If envmap is passed it should be a data frame providing an address-name pair lookup table of environments and should contain at least the following columns:

Passing an envmap lookup table is useful for speedup purposes, in case several calls to this function will be performed in the context of an unchanged set of defined environments. Such envmap data frame can be created by calling get_env_names. Use this parameter with care, as the matrix passed may not correspond to the actual mapping of existing environments to their addresses and in that case results may be different from those expected.

The following example illustrates the use of the ignore parameter:

for (e in c(globalenv(), baseenv())) { print(environment_name(e, ignore="e")) }

That is, we iterate on a set of environments and we don't want the loop variable (an environment itself) to show up as part of the output generated by the call to environment_name().


If matchname=FALSE (the default), an array containing the names of all the environments (defined in the envir environment if envir is not NULL) having the same memory address as the env environment.

If matchname=TRUE, the environment name contained in env is used in addition to the memory address to check the matched environments (potentially many if they have the same memory address) so that only the environments having the same name and address as the env environment are returned. Note that several environments may be found if environments with the same name are defined in different environments. WARNING: in this case, the name is matched exactly as the expression given in env. So for instance, if env=globalenv()$env1 the name "globalenv()$env1" is checked and this will not return any environments since no environment can be called like that. For such scenario call the function with parameter env=env1 instead, or optionally with env=env1 and envir=globalenv() if the env1 environment should be searched for just in the global environment.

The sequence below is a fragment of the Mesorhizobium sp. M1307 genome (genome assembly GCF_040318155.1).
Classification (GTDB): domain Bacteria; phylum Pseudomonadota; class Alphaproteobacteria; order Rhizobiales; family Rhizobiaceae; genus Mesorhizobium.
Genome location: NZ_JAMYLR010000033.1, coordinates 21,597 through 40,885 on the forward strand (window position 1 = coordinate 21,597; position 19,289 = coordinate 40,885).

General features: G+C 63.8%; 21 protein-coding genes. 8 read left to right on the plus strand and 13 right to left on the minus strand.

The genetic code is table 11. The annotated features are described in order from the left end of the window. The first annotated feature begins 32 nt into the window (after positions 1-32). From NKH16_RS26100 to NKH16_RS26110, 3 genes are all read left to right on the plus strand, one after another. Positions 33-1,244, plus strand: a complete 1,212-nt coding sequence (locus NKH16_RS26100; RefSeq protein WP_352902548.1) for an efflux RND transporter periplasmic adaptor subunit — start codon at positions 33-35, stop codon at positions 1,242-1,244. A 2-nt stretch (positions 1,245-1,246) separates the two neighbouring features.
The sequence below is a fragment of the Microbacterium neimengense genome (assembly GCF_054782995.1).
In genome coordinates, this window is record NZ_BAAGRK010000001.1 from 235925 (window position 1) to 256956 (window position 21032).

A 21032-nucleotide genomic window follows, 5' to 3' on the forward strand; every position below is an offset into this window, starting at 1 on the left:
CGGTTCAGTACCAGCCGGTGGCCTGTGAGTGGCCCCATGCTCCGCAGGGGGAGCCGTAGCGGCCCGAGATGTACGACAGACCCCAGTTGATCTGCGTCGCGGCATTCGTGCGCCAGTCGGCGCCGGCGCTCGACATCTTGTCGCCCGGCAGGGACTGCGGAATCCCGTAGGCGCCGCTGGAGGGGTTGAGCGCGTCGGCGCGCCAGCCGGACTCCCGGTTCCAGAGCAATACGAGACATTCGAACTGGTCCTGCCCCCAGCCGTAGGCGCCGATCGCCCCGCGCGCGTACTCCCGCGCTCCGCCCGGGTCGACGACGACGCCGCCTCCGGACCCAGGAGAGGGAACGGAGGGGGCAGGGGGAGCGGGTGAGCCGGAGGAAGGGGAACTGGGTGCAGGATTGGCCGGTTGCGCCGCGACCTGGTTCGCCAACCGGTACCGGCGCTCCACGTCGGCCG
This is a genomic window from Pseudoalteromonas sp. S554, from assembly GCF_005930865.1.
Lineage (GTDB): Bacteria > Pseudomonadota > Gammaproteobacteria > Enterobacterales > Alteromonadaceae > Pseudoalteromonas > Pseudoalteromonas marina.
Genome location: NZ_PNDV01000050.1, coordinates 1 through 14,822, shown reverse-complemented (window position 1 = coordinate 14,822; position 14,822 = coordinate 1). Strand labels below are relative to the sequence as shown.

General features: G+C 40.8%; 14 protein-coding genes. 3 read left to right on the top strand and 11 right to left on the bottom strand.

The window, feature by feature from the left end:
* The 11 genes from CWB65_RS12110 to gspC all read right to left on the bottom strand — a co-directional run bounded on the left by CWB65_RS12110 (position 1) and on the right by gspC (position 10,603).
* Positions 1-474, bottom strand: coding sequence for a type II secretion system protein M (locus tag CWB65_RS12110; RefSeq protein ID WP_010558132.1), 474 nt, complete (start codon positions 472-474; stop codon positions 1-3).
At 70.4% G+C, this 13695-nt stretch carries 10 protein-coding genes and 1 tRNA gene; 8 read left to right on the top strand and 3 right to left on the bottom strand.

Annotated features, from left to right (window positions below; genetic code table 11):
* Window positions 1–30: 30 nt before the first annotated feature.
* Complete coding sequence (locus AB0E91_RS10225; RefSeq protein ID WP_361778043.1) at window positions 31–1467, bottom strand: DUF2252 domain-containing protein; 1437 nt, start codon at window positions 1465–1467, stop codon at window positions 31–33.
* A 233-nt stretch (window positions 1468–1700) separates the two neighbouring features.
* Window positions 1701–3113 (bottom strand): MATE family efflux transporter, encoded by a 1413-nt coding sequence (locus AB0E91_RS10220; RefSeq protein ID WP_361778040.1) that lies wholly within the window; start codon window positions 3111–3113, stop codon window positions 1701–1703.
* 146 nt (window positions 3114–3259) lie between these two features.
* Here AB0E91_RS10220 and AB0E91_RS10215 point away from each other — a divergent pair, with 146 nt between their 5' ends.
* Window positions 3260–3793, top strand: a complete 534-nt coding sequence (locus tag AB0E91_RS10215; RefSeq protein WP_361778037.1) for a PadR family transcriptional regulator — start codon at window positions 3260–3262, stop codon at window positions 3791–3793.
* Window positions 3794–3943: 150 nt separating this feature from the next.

If env is not found or it is not an environment, NULL is returned.


# Retrieve name of a user-defined environment
env1 <- new.env()
environment_name(env1)                   		# "env1"

# Retrieve the name of an environment given as a memory address
env1_address = get_obj_address(globalenv()$env1)
environment_name(env1_address)           		# "env1"

# Create a copy of the above environment
env1_copy <- env1
environment_name(env1)                   		# "env1" "env1_copy"
# Retrieve just the env1 environment name
environment_name(env1, matchname=TRUE)   		# "env1"

# Retrieve the name of an environment defined within another environment
with(env1, envx <- new.env())
environment_name(env1$envx)              		# "env1$envx" "env1_copy$envx"
environment_name(env1$envx, matchname=TRUE)
  ## NULL, because the environment name is "envx", NOT "env1$envx"

# Get a function's execution environment name
with(env1, f <- function() { cat("We are inside function", environment_name()) })  
    ## "We are inside function env1$f"

envnames documentation built on Dec. 8, 2020, 9:07 a.m.